• The New American Academy – This elementary school is a New York City Department of Education Innovation Zone (iZone) pilot school, and is designed to provide a new way to schedule time and organize staffing with the goal of increasing student achievement. The school places 60 students in a single classroom with four teachers (one is a master teacher, the other three are associate or apprentice teachers, and all are bilingual). These teachers follow their students from kindergarten through the fifth grade to build strong relationships. This staffing structure is designed to support differentiated instruction and encourages students to progress at their own pace. Relative to traditional New York City staffing models, it is estimated that this approach saves between one-half and one full-time employee. Additional link here.

  • Ashley Park Elementary – This school in Charlotte, North Carolina implements the Family Model to organize students and teachers around student learning levels and individual learning needs. Under this model, teachers are strategically grouped into grade-level families and assigned a set of students and classrooms. These teacher groups work collaboratively to determine which students need what type of instruction and who will teach them, based on their learning needs. Collaborative planning, data-driven decision making, and inclusion, are underlying strategies utilized to support this Family Model approach. Additional link here

Organization of Traditional School Schedules: The current school year, week, and day are organized according to outmoded, inefficient, and unproductive principles. Though there are many examples of such inefficiencies, none is more out of date than the 185-day teacher work year and the corresponding 175-day student work year. Modernizing the school and teacher year so that teacher job expectations are similar to those of other professions, and expanding the school year, week, and day to meet a wider range of student needs and interests should be considered by districts. Action in this area will also enable teachers to work under new professional expectations that permit more time for team work and preparation, and will extend student contact time through shared services with agencies outside of the school system to create greater flexibility in the teacher work day.



  • Generation Schools Network – The Generation Schools model has redesigned the way its schools organize human capital and time. By staggering teacher work and vacation schedules, Generation Schools are able to expand the school day and year, decrease class size for Foundation (core) courses, and create more time for teacher collaboration, without increasing costs. Additional link here.

  • The Massachusetts Expanded Learning Time Initiative – This initiative expands school time by at least 300 hours per year with the goals of improving student outcomes, broadening enrichment opportunities, and improving instruction. Nineteen schools in nine districts currently expand learning time for more than 10,000 students.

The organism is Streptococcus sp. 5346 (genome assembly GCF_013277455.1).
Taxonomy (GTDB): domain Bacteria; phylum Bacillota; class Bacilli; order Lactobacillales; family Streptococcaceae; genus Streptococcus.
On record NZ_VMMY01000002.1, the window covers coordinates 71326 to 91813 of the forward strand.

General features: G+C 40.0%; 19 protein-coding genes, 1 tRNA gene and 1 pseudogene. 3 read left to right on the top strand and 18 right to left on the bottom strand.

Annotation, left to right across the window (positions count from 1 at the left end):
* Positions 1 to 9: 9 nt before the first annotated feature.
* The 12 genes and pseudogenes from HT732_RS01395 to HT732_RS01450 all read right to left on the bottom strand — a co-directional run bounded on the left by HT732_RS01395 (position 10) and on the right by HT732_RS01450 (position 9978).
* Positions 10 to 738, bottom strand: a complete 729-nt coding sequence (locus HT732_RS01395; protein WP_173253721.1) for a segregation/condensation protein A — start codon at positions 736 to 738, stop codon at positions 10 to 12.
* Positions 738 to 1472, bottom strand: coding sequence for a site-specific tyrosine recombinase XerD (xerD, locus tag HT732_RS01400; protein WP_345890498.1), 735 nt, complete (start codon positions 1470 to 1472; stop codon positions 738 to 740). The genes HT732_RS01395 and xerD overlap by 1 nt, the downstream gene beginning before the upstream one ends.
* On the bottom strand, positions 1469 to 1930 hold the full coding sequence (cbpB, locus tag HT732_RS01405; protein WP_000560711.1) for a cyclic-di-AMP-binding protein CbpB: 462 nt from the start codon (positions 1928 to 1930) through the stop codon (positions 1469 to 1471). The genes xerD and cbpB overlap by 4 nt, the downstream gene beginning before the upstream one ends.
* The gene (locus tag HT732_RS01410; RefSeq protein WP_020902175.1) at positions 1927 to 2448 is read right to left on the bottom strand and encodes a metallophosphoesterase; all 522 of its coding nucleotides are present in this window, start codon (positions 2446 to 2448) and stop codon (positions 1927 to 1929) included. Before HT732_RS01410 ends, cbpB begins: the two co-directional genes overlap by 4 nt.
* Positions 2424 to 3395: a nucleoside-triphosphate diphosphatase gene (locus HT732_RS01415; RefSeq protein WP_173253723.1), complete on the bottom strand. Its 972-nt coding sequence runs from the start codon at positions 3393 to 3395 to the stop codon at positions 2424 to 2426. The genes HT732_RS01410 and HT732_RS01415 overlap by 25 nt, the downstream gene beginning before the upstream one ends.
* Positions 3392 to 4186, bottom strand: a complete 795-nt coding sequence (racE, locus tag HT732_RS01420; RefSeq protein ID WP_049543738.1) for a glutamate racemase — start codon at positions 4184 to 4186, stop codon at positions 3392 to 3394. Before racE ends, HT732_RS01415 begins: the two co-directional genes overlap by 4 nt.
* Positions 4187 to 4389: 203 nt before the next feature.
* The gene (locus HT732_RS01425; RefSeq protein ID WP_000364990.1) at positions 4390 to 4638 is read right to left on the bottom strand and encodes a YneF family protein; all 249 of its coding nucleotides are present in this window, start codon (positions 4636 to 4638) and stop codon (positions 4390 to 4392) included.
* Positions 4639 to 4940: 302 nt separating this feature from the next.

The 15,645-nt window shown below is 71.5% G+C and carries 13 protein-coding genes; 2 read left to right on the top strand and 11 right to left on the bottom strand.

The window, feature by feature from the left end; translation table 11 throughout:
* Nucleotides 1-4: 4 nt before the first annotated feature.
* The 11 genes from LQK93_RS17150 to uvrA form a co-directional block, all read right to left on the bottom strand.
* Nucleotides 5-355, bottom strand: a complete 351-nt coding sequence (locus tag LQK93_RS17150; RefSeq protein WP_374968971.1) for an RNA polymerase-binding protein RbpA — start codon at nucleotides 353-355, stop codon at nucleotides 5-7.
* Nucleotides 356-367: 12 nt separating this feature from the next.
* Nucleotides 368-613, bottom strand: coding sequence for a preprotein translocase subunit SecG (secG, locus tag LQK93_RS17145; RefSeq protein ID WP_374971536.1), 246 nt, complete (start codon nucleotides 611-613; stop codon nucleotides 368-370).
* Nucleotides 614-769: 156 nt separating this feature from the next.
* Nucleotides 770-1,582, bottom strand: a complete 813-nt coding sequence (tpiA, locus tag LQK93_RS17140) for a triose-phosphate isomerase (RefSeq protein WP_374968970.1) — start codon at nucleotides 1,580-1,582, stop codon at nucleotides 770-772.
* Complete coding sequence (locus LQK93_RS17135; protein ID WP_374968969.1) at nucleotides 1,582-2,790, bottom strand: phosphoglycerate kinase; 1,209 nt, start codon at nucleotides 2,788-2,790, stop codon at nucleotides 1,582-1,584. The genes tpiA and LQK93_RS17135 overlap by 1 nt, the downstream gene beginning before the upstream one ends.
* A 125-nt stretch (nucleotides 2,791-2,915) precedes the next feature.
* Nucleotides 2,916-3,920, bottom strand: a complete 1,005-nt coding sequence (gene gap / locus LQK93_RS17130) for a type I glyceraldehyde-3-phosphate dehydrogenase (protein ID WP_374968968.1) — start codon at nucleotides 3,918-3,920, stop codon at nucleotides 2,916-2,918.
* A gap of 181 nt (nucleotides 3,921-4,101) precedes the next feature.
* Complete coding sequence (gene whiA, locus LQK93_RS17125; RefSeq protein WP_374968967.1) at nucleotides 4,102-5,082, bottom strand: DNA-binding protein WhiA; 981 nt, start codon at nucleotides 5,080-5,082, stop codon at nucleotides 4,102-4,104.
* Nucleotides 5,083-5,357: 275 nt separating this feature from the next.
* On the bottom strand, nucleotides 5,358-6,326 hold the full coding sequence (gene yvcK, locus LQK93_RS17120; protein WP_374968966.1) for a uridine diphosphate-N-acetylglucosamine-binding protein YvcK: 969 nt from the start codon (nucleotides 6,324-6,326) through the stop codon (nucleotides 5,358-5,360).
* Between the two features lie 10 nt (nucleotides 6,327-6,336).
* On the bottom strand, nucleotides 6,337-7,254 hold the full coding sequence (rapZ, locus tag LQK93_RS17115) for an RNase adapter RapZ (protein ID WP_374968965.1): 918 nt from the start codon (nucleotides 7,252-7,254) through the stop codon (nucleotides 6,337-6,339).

Reduction in Force: Layoffs should be a last resort, but when they are necessary, districts should work with teachers and their unions to prioritize student learning—in particular the learning of high-need students—and avoid simplistic approaches like laying off only the most senior or most junior teachers. “Last-in first-out” approaches do not allow this kind of strategic, collaborative approach. In the short term, districts should work with teachers and their unions to use fair and objective data that are currently available to make reductions in force decisions. For instance, districts might first lay off teachers on the basis of unsatisfactory evaluation ratings, chronic absenteeism, or not having been able to secure a teaching position after being given opportunities to interview over a reasonable period of time; they might also protect layoffs of teachers who work in high-need schools, subject areas, or fields. In the long term, districts should work with teachers and their unions to design a system that considers all relevant criteria, with an emphasis on teacher effectiveness, based on multiple measures including student learning.



  • Some states and districts, including Arizona, New York, and Los Angeles Unified School District, have taken steps to reshape how reduction in force decisions are made. These efforts provide lessons learned, regarding the strengths and weakness of these efforts, and show that there is movement in this area.

  • Colorado’s Ensuring Quality Instruction Through Educator Effectiveness Act – This law was enacted in 2010 and reshapes how teachers are evaluated, hired, and placed in schools. It requires mutual consent hirings and includes language regarding teachers that have been reduced; they have the longer of two hiring cycles or one year to find a mutual consent placement. After twelve month on unassigned status, teachers are placed on unpaid leave. Additional link here